Realtor Brad Lamb commented, “I believe the slowdown we’re seeing has largely been caused by the tightening of mortgage financing rules and is a short-term shock which is basically going to take some people out of the market for a year until they can save up a bigger down payment. The single family home market is another thing. There’s not a lot of new supply coming there (unlike the GTA condo market where about 50,000 new units are under construction), so prices will continue to rise.” Tighter mortgage rules and a decline in new home and condo construction will continue to cool the market well into 2013.
Experts feel that this is what’s needed to bring building and home prices back to more affordable levels. The 905 region is witnessing it’s own housing issues with condo sales declining 20% but seeing a 4% increase in the average price to $286,138. Bidding wars are beginning to slow and this could very well see the end of bidding wars for a very long time. Coldwell Banker realtor Claude Boiron commented, “Sellers have been conditioned to think they are going to make a killing, but the playing field is being leveled.” Brad Lamb agrees and stated that he just abandoned plans for three developments and stated “I have absolutely no plans to build anything in Toronto for quite a while.” What do you think? Please comment below.
Dundee Capital Markets Inc. feels that the Canadian housing market is not in as much turmoil as the media is currently reporting. Ned Goodman, chief executive of Dundee Capital Markets Inc., has decided to take on the residential housing sector in Canada by acquiring Sotheby’s International Realty Canada through one of his companies.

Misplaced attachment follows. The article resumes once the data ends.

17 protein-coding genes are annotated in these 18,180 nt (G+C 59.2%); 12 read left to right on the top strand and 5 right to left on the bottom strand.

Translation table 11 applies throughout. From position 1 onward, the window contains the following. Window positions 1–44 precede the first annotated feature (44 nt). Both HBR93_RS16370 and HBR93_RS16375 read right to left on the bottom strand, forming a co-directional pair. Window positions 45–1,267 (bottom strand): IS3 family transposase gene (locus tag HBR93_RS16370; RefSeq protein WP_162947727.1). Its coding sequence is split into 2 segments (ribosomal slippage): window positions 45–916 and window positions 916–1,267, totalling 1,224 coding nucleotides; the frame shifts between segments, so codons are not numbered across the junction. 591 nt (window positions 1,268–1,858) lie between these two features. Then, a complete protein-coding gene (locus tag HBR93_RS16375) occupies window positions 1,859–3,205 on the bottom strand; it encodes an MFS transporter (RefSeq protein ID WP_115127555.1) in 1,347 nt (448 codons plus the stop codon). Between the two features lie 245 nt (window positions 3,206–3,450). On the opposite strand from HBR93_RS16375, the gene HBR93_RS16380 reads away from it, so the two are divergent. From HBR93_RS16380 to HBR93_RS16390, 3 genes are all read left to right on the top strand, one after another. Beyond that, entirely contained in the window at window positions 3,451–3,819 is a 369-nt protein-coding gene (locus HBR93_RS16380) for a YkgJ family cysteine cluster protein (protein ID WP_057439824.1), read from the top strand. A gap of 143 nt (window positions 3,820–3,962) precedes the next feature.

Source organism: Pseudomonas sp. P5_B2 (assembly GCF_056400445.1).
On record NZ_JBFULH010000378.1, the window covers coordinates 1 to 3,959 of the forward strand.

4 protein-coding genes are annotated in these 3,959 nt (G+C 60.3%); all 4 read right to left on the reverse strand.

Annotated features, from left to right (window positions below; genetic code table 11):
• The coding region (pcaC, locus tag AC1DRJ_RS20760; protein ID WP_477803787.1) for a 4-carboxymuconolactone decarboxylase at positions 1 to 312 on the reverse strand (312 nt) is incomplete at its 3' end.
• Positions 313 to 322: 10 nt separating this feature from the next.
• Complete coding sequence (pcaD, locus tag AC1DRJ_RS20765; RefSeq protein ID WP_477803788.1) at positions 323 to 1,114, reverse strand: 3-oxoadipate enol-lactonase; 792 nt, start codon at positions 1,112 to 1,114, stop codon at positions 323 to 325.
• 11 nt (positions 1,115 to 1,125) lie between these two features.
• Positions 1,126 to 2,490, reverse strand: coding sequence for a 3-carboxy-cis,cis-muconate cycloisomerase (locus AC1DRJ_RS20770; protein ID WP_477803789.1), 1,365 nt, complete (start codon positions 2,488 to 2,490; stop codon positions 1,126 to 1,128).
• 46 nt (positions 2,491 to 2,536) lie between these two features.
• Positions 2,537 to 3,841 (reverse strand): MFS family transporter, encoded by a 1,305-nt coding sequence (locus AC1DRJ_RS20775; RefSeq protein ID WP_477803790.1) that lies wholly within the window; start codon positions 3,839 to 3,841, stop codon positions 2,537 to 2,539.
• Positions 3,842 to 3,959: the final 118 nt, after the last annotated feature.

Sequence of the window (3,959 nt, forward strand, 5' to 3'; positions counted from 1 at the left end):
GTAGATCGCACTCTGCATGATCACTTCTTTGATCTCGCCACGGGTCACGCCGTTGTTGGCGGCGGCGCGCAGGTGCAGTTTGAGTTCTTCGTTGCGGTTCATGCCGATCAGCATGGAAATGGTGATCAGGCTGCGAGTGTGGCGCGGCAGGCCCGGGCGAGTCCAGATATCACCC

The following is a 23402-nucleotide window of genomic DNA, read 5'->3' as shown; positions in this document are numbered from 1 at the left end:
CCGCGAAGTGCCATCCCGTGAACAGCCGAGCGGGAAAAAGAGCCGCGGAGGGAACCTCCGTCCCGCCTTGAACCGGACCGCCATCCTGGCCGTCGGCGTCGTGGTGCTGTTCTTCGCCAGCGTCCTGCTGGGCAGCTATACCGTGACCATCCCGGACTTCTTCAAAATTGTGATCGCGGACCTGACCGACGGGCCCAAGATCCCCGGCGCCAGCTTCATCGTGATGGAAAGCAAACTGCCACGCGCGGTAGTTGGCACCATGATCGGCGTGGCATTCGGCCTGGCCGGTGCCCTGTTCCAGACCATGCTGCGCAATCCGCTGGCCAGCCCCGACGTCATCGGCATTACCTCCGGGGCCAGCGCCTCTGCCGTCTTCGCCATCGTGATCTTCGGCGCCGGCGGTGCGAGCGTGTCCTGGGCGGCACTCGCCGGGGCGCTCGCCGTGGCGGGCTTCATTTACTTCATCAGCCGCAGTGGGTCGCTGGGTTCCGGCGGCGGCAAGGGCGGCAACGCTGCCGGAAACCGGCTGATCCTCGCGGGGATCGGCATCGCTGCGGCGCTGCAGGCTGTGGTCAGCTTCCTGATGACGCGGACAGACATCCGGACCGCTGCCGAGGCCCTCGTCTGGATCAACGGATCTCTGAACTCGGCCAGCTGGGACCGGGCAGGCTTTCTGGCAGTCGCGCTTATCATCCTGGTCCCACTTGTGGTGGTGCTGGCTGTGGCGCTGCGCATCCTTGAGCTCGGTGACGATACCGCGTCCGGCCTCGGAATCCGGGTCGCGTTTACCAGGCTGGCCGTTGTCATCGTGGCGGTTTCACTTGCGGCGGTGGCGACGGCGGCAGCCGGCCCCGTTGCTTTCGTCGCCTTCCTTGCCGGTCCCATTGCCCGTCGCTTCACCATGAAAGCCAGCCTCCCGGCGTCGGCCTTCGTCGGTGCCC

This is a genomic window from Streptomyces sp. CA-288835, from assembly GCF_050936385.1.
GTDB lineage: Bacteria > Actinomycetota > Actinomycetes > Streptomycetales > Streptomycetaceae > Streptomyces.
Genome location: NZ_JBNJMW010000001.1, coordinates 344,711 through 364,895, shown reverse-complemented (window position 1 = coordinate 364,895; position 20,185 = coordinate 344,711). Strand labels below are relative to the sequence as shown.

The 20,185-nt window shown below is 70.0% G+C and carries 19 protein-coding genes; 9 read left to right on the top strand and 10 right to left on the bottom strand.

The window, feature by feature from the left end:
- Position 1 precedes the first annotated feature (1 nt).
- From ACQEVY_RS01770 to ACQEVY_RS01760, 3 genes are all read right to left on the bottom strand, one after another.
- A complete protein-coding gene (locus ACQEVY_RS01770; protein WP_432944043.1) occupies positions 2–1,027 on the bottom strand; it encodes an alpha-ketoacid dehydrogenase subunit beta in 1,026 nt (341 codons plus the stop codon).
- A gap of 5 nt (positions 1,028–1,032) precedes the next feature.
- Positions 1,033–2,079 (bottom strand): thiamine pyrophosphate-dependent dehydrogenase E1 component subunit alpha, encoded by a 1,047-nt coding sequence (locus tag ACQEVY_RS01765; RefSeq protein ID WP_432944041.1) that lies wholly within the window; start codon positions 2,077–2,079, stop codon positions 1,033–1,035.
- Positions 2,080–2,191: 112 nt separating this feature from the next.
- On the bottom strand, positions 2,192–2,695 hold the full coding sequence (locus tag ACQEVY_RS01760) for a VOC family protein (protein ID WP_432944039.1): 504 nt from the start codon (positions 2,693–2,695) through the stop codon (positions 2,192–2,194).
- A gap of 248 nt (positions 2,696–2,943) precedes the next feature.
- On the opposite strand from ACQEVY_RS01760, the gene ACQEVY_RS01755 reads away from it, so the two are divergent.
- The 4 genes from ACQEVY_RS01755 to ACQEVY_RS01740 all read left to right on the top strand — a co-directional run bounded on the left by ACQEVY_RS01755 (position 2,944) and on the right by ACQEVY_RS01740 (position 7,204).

Mr. Goodman’s 360 VOX Corp. has entered into an agreement to purchase a group of real estate businesses currently known as Sotheby’s International Realty Quebec, Blueprint Global Marketing, and Sotheby’s International Realty Canada. The group actively lists, markets and sells real estate. It also has its hands in condo developments, attached and detached homes as well as resort properties. Blueprint Global Marketing works directly with Sotheby’s to list and sell international developments.
Mr. Goodman, who currently has interests in commercial real estate around the world, helped nurture the deal to take his first plunge into the residential market sector. The high end brand is expected to be a good fit for Dundee Wealth, which is the firm’s Toronto based wealth management arm. The deal worked out to $3.65 million in cash and 54.25 million common shares of 360 VOX. The completion of the transaction is set to take place as early as the end of this month. What do you think this says about the residential sector in Canada? Please comment below.